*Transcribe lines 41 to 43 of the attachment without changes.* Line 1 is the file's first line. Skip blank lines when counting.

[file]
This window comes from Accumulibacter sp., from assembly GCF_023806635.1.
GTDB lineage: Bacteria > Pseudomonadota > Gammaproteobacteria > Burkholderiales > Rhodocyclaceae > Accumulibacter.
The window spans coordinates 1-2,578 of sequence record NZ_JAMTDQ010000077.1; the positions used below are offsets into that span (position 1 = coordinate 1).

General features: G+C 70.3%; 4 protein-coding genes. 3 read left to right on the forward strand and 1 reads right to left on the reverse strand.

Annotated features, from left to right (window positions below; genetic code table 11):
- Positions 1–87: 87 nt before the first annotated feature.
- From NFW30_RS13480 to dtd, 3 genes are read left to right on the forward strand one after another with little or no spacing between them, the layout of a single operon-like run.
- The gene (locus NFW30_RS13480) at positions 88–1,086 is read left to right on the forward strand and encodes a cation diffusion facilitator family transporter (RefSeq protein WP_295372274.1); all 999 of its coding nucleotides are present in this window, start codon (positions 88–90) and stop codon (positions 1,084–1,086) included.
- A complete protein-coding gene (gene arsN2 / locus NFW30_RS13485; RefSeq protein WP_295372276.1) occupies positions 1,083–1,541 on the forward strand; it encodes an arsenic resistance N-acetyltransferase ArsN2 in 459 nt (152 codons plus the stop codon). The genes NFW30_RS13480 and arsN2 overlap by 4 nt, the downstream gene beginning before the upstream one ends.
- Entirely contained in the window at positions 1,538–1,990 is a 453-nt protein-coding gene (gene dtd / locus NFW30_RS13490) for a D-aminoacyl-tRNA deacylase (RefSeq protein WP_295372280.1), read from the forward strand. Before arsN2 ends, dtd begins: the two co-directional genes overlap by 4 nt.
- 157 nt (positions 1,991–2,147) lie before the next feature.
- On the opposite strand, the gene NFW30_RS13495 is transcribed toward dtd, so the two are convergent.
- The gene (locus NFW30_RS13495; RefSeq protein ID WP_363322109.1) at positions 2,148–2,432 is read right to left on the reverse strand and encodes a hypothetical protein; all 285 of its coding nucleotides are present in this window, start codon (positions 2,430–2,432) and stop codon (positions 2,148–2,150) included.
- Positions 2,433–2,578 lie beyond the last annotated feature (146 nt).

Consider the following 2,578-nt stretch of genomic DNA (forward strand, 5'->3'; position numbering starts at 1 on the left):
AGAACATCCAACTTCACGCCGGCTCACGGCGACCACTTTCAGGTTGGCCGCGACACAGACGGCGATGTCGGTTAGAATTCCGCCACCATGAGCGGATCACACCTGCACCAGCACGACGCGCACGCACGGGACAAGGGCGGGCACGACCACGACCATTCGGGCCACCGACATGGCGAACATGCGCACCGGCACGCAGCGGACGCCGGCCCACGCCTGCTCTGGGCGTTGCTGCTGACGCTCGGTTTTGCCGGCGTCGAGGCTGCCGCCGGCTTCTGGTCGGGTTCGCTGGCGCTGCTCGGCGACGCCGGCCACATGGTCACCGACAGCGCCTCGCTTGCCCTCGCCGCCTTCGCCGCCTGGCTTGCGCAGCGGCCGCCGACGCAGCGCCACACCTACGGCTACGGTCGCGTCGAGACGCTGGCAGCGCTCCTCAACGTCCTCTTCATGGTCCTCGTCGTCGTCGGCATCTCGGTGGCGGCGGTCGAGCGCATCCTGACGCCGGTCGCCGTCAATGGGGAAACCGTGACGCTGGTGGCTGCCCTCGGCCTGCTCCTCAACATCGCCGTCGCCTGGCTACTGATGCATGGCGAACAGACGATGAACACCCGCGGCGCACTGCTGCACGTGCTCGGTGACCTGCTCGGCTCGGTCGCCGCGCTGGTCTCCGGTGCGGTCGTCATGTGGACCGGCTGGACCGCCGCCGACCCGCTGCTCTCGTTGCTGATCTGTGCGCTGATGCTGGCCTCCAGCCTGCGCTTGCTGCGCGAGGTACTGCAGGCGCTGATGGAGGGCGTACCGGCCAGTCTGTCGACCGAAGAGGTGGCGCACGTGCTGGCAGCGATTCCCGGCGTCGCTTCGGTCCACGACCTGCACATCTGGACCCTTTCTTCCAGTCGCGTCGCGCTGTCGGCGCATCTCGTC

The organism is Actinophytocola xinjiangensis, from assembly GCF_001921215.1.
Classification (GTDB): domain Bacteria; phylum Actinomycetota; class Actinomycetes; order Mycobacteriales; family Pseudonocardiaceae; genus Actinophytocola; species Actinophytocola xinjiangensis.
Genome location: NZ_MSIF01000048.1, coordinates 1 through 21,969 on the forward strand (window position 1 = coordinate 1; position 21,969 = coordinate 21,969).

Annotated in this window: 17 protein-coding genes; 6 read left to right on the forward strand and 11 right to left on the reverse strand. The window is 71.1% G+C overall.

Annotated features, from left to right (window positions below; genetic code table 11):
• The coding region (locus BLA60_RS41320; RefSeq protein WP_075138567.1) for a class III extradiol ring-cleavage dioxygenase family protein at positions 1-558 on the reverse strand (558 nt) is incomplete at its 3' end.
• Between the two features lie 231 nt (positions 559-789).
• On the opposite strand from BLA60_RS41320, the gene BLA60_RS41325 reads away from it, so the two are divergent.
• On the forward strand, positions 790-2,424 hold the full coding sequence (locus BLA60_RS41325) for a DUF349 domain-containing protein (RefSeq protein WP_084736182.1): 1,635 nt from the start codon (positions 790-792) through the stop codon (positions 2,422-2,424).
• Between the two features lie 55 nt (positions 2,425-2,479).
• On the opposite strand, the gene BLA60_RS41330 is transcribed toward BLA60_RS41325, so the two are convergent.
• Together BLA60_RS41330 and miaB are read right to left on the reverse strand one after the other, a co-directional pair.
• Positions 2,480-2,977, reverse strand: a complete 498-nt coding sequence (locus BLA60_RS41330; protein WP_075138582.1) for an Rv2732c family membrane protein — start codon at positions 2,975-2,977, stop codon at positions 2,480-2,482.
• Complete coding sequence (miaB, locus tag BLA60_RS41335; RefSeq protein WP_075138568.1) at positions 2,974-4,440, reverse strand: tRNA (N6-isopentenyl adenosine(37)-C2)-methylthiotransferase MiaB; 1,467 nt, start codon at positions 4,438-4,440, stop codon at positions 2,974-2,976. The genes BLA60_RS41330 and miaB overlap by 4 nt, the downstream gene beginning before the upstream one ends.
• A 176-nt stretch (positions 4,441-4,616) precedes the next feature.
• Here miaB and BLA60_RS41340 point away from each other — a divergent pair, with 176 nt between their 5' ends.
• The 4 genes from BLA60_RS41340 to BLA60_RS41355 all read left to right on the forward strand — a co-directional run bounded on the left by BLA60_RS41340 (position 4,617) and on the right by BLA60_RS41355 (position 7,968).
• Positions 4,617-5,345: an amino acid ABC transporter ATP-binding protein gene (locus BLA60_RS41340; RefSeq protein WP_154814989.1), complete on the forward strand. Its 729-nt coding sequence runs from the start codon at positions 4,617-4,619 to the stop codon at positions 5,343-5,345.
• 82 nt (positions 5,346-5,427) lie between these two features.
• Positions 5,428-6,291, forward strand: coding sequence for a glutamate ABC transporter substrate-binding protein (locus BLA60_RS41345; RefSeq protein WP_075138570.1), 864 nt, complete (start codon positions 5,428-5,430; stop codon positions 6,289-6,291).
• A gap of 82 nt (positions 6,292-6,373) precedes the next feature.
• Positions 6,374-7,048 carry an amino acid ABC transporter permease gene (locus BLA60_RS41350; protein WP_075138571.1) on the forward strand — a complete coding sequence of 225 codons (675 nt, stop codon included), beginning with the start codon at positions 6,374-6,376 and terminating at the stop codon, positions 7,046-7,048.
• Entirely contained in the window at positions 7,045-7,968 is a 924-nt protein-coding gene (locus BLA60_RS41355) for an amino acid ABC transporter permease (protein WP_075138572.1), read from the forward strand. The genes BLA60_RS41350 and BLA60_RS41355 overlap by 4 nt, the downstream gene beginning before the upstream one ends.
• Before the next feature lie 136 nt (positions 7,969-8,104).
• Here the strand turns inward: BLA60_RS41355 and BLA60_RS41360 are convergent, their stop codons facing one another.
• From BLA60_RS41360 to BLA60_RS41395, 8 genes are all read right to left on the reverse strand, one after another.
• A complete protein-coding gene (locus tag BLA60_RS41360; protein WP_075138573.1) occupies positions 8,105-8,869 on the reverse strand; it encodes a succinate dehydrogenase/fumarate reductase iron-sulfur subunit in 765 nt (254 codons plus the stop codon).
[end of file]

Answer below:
• Here the strand turns inward: BLA60_RS41355 and BLA60_RS41360 are convergent, their stop codons facing one another.
• From BLA60_RS41360 to BLA60_RS41395, 8 genes are all read right to left on the reverse strand, one after another.
• A complete protein-coding gene (locus tag BLA60_RS41360; protein WP_075138573.1) occupies positions 8,105-8,869 on the reverse strand; it encodes a succinate dehydrogenase/fumarate reductase iron-sulfur subunit in 765 nt (254 codons plus the stop codon).